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Two Pages (04/10/16)

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  • It was a good two pages this morning. I’m always wary of these scenes, they’re important and I try to balance the need for pace and information with the tenets of solid writing. The one applied to this morning was that if you have two characters talking, they should not tell one another things that they both know. Revelations matter in the context of the book, and I have this nagging suspicion that the scene is too early in the book, but it needed to come out and so it did.
  • I chose the quote above, as much because I agree with it’s sentiments and Sarah Waters has become part of my lexicon of ‘go to’ writers, in that I will read anything of their work. I include:
  • Joyce Carol Oates
  • Margaret Atwood
  • Stephen King
  • Joe Hill
  • Paul Tremblay
  • Alice Hoffman
  • Warren Ellis
  • Chuck Palahniuk
  • Don Winslow
  • Stephen Hunter
  • George R R Martin
  • Jason Arnopp
  • Justin Cronin
  • Neil Gaiman
  • John Connolly
  •  Benjamin Percy
  •  Gillian Flynn.
  • John Niven
  • John Irving
  • Barbara Kingsolver
  • In terms of writers who’ve no longer offered up work on account of, y’know, death I have started to explore Charles Dickens, Vladimir Nabokov, Fyodor Dostoyevsky and Jane Austen.  There’s so much to learn and I am finding new authors all the time. Yesterday, I found out that I can take up 15 books out at a time from the library and it was such a relief because I could do that twice over and still find things to read.

 

  • Non-fiction, the stuff that informs the books and hopefully shows that I am speaking from a place of relative confidence in the details, that’s more a matter of finding the material that gives me the best information. The quality of the writing matters there, because I don’t enjoy struggling through stilted, if earnest writing to find information. Google is a modern miracle but I retain information from books in a more organic way.

 

  • I am not a pretentious person. I can be quite stoic, I enjoy being a man, which is an odd thing to say these days but I do. I like how my mind works, I enjoy seeing my work progress, even the wrestling with doubt that afflicts me about my talent is still enjoyable because it means that I am progressing, I am fighting myself for an ideal that I may not achieve. There are amazing books on shelves that no one reads, no one can predict what sells and what doesn’t. I’ve said it before, but I make my success about the process for now rather than the outcome.  Making myself write every day is a pleasurable practice, as much meditation as work. It’s like gardening on a sunny day, sometimes all you get is scratched and dirty, but when it’s done and you take a step back, it feels wonderful to have done it.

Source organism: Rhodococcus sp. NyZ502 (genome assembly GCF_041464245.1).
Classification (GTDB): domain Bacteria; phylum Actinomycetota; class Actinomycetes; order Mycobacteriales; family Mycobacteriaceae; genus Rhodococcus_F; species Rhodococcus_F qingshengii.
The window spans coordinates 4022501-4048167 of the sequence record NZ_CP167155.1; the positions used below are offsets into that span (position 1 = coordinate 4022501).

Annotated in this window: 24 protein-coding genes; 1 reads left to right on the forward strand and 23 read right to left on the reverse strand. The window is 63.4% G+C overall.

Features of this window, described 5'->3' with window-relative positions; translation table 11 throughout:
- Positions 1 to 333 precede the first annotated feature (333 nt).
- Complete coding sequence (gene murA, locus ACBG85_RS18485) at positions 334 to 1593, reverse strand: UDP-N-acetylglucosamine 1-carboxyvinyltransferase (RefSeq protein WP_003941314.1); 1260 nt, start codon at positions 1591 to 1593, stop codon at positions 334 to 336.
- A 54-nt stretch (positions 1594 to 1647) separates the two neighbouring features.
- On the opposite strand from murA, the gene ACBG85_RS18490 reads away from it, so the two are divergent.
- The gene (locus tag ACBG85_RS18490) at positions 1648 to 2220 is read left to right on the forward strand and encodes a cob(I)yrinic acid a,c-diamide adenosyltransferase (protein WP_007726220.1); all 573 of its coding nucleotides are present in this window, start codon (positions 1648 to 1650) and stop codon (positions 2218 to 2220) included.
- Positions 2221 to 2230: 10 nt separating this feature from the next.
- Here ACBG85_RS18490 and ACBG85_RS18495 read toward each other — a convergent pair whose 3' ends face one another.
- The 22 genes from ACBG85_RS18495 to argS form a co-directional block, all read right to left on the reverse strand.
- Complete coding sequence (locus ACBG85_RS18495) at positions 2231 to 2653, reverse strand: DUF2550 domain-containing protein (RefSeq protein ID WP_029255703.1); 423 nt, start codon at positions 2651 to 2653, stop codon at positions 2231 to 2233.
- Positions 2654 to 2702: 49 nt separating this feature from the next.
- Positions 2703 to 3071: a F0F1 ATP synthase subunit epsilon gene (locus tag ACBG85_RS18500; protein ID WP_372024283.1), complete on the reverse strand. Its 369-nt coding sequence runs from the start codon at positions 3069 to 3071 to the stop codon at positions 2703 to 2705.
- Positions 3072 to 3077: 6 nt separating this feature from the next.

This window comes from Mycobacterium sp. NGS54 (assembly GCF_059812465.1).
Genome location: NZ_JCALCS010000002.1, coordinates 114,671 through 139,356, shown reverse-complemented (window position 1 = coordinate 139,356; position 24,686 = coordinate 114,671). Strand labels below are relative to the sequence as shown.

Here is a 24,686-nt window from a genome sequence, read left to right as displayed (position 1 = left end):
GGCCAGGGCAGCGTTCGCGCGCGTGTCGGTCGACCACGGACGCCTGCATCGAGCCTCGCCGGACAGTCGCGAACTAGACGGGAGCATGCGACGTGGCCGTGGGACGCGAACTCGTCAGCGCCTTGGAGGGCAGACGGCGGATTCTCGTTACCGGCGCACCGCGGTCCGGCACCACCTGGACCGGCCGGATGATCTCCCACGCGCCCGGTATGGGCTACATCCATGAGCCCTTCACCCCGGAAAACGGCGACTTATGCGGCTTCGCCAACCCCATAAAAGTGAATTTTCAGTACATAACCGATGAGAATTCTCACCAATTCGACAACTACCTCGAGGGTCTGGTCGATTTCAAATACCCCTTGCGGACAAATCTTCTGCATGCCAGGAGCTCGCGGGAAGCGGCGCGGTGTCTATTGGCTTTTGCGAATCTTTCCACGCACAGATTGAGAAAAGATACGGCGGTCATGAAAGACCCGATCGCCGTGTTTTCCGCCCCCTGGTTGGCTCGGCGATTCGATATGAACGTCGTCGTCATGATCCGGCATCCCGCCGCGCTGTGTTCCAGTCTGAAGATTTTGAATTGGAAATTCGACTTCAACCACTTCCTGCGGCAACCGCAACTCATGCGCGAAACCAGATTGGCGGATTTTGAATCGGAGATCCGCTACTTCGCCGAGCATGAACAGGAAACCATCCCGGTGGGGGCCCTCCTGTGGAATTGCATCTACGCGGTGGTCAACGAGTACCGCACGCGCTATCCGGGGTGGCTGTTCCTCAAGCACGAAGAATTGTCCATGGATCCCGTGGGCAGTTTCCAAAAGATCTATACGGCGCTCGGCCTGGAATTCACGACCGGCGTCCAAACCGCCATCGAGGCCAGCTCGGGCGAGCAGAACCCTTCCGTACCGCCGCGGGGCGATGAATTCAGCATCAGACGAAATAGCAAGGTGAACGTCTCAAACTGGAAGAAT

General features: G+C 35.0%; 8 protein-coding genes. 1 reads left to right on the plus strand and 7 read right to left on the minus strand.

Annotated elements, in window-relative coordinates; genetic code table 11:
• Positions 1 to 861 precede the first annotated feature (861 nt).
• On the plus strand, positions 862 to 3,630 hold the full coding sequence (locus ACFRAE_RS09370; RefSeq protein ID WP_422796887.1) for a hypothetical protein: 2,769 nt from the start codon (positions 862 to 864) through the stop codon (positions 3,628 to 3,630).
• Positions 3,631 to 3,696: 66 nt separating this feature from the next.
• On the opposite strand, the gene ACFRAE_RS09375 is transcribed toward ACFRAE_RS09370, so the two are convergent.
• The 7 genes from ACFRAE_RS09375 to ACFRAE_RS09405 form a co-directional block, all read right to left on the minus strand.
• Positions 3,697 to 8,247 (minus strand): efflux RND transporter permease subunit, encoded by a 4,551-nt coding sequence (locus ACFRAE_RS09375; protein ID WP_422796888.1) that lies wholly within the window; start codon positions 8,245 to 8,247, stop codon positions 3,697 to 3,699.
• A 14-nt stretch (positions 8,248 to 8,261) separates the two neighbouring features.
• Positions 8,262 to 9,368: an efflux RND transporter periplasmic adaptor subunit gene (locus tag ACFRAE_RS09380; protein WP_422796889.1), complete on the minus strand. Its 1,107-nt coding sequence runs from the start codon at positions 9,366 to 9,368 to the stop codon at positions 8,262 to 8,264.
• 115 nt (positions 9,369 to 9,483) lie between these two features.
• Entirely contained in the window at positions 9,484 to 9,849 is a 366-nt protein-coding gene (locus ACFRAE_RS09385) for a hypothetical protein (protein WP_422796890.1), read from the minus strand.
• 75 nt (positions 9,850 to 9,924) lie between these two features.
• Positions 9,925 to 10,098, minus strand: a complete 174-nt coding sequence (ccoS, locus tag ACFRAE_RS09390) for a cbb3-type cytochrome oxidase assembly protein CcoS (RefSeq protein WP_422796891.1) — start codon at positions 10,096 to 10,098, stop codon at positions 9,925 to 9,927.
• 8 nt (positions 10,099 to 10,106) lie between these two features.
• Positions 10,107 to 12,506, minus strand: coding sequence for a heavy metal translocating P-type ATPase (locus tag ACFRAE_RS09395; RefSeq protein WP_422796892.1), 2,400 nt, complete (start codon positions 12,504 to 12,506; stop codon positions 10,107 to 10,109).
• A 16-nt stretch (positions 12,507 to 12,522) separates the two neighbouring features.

• Writing has changed me, and the writing has changed as a result. I used any number of identities when I was avoiding writing, political activist was one of them and when they all hit barriers, I gave up. Writing is, and I remember the comedienne Bethany Black, the thing that I have found that I don’t want to fail at anymore. I write for, and about women because that was what came out on the page and I like to leave a certain amount of the reasoning and process in my subconscious. If I started to truly analyse myself, there are limits that we apply in the journey. What comes up is what gets put out there, and so there are women of all types in my books, and there’s no manifesto to that other than to tell a good story as well as I can. To get good at it without necessarily defining what good is other than the reaction of the reader.